This month, our series of behind-the-scenes job interviews looks at the technical side of digital communications. James Weir’s career has taken him from junior software engineer to software architect with Sun Microsystems, and now to CTO of UShareSoft, a software delivery and management company.
Find out the best/worst of what a CTO job involves and why developing your soft skills is as important as being a technical ace. You can also read more job Q&As in our ongoing Interview with a… series.
What is your job title?
Chief technology officer and co-founder of UShareSoft.
Our mission is to build the best software platform to help other companies to deliver business-ready solutions and software stacks for the increasing number of cloud computing IaaS (infrastructure as a service) platforms, including Amazon Web Services (AWS), Google, Microsoft Azure, VMware and OpenStack to name a few.
What does being a CTO involve?
The role of a CTO is pretty ill-defined in the industry. We’ll normally be described at best as “beard scratchers” or, at worst, “the technical founder who really can’t manage anyone”. Even though I have a beard, I try not to get sucked into this stereotype.
What does your daily work involve?
In a nutshell I own the company’s technology vision. Just like my CEO is responsible for coming up with a compelling business vision, I do the same but around technological goals that serve this business vision.
Removing all the fluff, the technical vision forms the company product portfolio and roadmap for all the engineering staff to use as a guide in their day-to-day work.
I also have a very outward-facing role, working closely with the field (sales and business development). I’m there to help explain complicated technology to people who are not necessarily technical. I also take important customer feedback and requirements – this serves as an interesting feedback loop back into our company roadmap.
What background/skills do you need?
A CTO really needs to have a technical background. However, you also need to be well rounded, with good soft skills being part of your artillery. This means being able to articulate well; have organisation and project management skills; and, to a lesser extent, managerial skills.
One of the most important things to remember is that a CTO is not necessarily the best engineer in the team.
What is the most challenging part of the job?
Seeing the big picture – but in graphic detail. I need to be able to know everything our technology can and can’t do. This includes things such as what the architecture can and can’t support; whether a particular customer use-case would work during a meeting with the customer; how long a new feature would take and what are the ramifications.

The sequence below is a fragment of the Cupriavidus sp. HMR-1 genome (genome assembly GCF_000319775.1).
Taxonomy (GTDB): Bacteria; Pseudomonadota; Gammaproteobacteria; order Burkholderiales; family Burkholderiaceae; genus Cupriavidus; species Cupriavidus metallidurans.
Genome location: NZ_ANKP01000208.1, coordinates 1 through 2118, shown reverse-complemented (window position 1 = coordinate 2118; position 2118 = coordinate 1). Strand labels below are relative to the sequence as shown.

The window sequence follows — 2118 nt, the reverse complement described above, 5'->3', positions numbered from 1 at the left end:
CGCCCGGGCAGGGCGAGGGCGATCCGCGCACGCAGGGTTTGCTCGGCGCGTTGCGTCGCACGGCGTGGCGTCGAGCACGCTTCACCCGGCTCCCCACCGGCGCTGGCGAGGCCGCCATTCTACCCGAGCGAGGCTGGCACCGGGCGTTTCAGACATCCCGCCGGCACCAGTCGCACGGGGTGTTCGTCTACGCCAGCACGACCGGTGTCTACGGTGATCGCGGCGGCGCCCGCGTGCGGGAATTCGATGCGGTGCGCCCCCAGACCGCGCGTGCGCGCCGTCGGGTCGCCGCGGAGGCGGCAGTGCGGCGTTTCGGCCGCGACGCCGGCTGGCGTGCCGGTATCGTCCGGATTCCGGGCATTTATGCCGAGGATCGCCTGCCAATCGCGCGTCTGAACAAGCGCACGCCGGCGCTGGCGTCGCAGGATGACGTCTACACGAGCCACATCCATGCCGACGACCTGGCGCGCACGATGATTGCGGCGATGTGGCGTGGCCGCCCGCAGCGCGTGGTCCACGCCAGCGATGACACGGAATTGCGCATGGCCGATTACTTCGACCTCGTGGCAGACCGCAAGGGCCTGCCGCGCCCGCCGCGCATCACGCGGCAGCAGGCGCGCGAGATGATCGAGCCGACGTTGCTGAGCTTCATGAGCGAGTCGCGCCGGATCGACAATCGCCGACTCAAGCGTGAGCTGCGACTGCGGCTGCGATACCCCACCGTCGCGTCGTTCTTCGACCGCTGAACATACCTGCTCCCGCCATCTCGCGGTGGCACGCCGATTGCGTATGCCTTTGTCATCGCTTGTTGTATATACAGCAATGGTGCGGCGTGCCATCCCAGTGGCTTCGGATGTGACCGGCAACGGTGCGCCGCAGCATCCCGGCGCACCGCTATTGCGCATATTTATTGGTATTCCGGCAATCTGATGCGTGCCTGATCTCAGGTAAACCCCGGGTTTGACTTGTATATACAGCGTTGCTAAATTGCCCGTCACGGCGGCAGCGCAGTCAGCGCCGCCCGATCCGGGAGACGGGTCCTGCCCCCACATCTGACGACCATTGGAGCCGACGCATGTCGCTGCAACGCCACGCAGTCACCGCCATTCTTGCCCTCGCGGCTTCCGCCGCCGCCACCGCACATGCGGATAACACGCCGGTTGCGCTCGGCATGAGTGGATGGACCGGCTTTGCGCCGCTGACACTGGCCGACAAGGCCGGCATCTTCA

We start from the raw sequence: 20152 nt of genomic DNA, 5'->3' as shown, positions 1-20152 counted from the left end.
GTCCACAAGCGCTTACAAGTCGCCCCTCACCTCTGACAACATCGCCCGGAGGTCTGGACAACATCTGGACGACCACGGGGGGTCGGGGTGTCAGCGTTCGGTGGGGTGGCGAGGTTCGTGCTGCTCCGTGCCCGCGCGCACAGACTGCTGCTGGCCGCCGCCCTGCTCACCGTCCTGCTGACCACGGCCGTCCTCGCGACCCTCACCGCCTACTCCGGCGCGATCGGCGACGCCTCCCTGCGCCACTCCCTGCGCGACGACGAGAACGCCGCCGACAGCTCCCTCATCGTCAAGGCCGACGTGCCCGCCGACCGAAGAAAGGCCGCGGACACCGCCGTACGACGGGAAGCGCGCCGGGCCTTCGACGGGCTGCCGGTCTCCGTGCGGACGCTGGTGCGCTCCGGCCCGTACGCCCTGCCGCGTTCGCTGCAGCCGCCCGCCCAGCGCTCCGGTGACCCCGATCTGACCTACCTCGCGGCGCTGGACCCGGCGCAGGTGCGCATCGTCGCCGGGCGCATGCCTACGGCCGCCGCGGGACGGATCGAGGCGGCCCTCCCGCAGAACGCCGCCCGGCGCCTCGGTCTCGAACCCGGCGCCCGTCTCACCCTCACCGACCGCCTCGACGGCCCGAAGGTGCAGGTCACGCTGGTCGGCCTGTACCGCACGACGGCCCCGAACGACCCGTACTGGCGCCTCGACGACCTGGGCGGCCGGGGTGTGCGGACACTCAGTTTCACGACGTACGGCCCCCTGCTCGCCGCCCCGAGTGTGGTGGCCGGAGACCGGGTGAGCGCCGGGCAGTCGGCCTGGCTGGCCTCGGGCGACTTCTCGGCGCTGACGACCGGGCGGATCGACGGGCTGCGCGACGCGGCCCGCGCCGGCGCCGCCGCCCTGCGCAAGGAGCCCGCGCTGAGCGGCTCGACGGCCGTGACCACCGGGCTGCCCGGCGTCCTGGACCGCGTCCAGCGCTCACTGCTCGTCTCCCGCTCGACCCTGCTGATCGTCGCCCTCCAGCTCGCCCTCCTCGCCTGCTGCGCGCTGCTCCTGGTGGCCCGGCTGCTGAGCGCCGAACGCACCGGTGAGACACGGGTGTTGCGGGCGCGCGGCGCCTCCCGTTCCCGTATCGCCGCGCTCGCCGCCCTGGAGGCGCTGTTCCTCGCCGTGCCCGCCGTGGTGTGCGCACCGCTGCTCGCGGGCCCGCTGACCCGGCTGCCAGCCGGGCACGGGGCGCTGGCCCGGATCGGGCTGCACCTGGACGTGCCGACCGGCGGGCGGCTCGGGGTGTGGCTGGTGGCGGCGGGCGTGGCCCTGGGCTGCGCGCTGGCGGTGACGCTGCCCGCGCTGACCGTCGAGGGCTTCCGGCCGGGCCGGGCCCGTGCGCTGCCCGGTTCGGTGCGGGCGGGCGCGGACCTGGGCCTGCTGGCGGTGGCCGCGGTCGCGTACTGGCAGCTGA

I’m also working in the cloud computing space, where the market is moving at a ferocious pace. I need to keep up with other technologies and how this affects our own technology. Is it competing? Is it something we could leverage or integrate with? And so on.
I heard once “…being able to see the macro and micro simultaneously is the hallmark of all the great technologists”. That’s something I am still working towards.
What is the best bit about being a CTO?
In recruiting some of the engineering staff, I get a chance to choose who to work with; choosing people who can also inspire you is extremely satisfying.
I consider myself as not being an excellent software engineer, just a decent one. I once heard the saying: “When leading a team, best to be the sheep among the lions, than the lion among the sheep.” This hits home to me on how you should try and build a team (unless lamb chops are on the menu). Being able to work with smart people and being inspired by their ideas is such a great experience. Helping others grow in their technical careers – becoming technical leaders and architects – is also very rewarding.
What is the rate of pay?
It’s a senior role so you can expect €70K-130K + bonus, but this is dependent on geography and business sector, as well as the number of years’ experience you have in the position.
What advice would you give to someone trying to get into your area?
Having fantastic technical skills is great, but you will also need to ensure that you have good communication skills as you are going to be the guy/girl in the field.
Being able to explain a complex problem or technology in a simple way for other non-technical people is essential to being a CTO. So ensure that you grow these soft skills as well as your technical expertise.
James Weir has more than 18 years’ experience in the software industry. He started his career as junior software engineer in the UK before moving to France to work for Sun Microsystems “where I got to rub shoulders and work with some of the smartest guys in the industry”. From software architect with Sun, he left in 2008 to start his own company, UShareSoft. He can be found on Twitter @jamesgweir and LinkedIn: https://fr.linkedin.com/in/jamesweir.